TechTalk: Innovation on the road – Tech trends in new cars

Written by Amanda Loch on . Posted in Writing


As the 2006 model year came to a close, thousands of consumers flocked to the Chicago Auto Show in early February to kick the tires on 2007’s new cars. More than 40 manufacturers were at McCormick Place, displaying their new lines of cars, SUVs, trucks, vans, and motorcycles. No matter what the make, model and price, one trend was hard to miss on the showroom floor: the integration of new technology in automobiles.

As iPods and MP3 players continue to saturate the market, in-dash CD players are nearing obsoletion. Honda, Toyota, Ford and Nissan are just a few of the companies that offer iPod connection jacks or auxiliary plugs for direct connection to any audio source in their new automobiles. Honda’s iPod connector even allows the user to navigate through their iPod through the in dash display, although I prefer the simple auxiliary jack, since it is not proprietary and usually much cheaper (or already included).

Driving and talking on the phone is a common but dangerous distraction. With the integration of Bluetooth technology, drivers are now able to wirelessly connect their Bluetooth enabled cell phone to their car audio system. In the Audi A3, incoming calls mute the stereo system, and use voice recognition technology to allow the driver to answer the call. Then, using a built in microphone and the car’s speakers, drivers can have a phone conversation while keeping their hands on the wheel and their minds on the road.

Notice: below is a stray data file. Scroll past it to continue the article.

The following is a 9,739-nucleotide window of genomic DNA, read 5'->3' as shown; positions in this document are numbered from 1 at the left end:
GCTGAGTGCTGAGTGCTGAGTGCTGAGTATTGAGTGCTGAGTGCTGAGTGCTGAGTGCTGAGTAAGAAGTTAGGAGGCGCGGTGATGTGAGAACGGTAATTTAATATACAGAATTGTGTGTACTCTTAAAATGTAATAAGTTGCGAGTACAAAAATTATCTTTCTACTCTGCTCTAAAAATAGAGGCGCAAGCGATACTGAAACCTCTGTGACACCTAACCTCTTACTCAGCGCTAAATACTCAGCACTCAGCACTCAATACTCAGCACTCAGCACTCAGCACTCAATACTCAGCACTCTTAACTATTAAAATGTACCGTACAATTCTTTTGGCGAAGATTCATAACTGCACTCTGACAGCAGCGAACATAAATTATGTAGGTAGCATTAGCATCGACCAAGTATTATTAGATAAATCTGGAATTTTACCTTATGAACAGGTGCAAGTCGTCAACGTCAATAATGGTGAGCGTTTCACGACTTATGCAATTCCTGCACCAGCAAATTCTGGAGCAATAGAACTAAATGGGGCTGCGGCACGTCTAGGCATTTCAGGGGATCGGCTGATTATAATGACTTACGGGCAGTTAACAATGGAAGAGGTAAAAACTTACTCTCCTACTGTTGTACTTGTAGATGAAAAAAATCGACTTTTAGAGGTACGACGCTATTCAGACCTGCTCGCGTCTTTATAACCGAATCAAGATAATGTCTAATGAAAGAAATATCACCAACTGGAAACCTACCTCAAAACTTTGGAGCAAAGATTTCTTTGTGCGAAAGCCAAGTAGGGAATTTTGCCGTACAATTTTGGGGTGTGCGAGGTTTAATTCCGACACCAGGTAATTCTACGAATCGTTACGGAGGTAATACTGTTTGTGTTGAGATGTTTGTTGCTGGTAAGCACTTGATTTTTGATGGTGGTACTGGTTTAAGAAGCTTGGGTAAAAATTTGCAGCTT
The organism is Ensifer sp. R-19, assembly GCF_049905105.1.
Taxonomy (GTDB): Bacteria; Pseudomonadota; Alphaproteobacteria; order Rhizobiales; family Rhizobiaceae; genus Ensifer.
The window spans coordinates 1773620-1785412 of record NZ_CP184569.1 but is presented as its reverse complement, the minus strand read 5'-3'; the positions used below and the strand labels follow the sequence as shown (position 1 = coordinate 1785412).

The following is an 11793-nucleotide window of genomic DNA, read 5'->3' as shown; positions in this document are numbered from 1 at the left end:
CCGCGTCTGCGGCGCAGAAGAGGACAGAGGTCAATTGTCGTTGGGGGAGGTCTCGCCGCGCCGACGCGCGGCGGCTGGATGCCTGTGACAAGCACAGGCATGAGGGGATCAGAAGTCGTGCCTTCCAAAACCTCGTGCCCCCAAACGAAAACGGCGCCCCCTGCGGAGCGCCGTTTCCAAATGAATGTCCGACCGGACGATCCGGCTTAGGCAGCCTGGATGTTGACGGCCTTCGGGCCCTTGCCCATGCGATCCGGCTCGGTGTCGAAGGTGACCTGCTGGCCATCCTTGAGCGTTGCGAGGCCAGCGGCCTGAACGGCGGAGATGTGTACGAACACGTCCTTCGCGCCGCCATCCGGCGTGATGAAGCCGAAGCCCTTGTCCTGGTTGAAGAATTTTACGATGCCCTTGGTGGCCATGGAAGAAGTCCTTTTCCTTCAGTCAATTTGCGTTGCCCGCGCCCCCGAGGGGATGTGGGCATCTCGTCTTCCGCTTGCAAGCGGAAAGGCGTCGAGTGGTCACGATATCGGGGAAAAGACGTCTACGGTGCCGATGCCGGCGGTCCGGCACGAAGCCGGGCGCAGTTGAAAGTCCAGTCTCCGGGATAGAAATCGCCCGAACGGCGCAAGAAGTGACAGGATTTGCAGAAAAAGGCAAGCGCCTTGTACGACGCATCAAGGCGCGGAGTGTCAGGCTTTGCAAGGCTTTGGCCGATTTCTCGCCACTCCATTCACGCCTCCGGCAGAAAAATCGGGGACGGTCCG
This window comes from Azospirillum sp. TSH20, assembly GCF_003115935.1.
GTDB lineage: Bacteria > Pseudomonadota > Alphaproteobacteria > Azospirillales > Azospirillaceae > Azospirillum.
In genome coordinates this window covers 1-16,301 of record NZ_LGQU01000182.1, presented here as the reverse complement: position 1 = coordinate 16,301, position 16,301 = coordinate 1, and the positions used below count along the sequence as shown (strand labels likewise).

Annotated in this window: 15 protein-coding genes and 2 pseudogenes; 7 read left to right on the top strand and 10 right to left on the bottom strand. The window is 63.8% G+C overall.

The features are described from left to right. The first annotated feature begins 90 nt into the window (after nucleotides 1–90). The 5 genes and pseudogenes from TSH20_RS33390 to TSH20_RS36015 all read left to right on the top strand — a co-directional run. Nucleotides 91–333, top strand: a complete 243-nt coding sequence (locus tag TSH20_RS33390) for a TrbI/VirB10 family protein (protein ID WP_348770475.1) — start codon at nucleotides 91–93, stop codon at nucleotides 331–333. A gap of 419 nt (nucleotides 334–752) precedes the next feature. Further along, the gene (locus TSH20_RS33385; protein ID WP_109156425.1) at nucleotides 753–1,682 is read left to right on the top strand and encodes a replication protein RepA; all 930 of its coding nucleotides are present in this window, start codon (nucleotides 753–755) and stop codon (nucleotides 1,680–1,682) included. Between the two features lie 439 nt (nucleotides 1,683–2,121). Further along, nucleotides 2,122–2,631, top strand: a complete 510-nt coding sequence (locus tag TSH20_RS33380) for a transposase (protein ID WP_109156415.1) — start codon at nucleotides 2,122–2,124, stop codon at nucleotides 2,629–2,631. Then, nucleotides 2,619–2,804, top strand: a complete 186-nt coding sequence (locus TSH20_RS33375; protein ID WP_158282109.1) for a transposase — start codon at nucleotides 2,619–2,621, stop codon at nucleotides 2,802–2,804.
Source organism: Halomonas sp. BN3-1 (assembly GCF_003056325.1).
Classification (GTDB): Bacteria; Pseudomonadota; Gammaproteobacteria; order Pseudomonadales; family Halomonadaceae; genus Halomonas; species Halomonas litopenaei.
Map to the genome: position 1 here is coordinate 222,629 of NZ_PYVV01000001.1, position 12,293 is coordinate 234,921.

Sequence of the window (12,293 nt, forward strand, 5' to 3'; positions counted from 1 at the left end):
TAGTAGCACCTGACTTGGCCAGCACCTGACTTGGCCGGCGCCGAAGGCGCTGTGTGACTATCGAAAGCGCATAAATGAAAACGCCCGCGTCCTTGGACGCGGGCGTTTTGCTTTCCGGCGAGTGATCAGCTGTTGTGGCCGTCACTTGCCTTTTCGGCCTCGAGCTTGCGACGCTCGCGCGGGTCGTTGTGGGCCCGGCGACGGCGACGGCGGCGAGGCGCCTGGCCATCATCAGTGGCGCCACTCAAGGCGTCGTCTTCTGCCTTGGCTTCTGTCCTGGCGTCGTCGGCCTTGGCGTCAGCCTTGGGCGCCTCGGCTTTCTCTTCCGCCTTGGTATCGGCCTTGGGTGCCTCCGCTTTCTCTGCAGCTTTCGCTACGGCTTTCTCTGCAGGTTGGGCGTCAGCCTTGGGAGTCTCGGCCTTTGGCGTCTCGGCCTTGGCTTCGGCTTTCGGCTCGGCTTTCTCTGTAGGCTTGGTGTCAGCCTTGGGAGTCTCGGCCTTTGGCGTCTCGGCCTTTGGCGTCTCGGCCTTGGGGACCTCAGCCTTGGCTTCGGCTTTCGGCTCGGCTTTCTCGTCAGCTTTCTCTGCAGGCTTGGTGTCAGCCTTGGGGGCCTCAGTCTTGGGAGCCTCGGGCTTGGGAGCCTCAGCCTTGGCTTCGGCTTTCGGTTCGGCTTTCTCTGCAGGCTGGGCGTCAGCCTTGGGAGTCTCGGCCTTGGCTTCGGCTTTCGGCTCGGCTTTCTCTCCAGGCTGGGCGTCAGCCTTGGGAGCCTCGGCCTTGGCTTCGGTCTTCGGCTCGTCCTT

GPS (Global Positioning System) consoles bring maps and directions to drivers in live time. Honda’s 2007 Civic has an optional center panel which looks like an LCD and controls your car heating, music, and features built in GPS technology. Mazda’s CX-7 has a large touch screen GPS panel that can show you where the nearest bank is, and even connects to a video camera positioned so that the driver can see exactly what is behind them when they are backing up.

Environmentally conscious cars were largely showcased this year, as increased gas mileage and lower emissions begin to take a stronger foothold in the market. Hyundai, Toyota, Kia, Honda and Ford were just a few companies showing off hybrid models of their popular lines. Featuring sleek body styles, fully loaded features and engines that even your Uncle Buck has to respect, “green” cars are proving they are not just a fad.

Other trends for the upcoming year include continued support for integrated satellite radio, seatback DVD players and incredible strides in safety. Some notable novelties include Lexus’ new LS460, and its remarkable ability to parallel park itself, and built in wireless internet in some of the new Bentleys.

For many consumers, the auto show provides a rare opportunity to pour over even the most expensive cars, but these days, it’s apparent you don’t have to buy a Jag to get the features you want. Our gadgets are here to stay and the manufacturers are listening to that. The integration of technology to the everyday commute will make driving safer and more convenient. The car of the future is here today, thanks to the synergy of everyday technology and automotive inspiration.

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Amanda Loch

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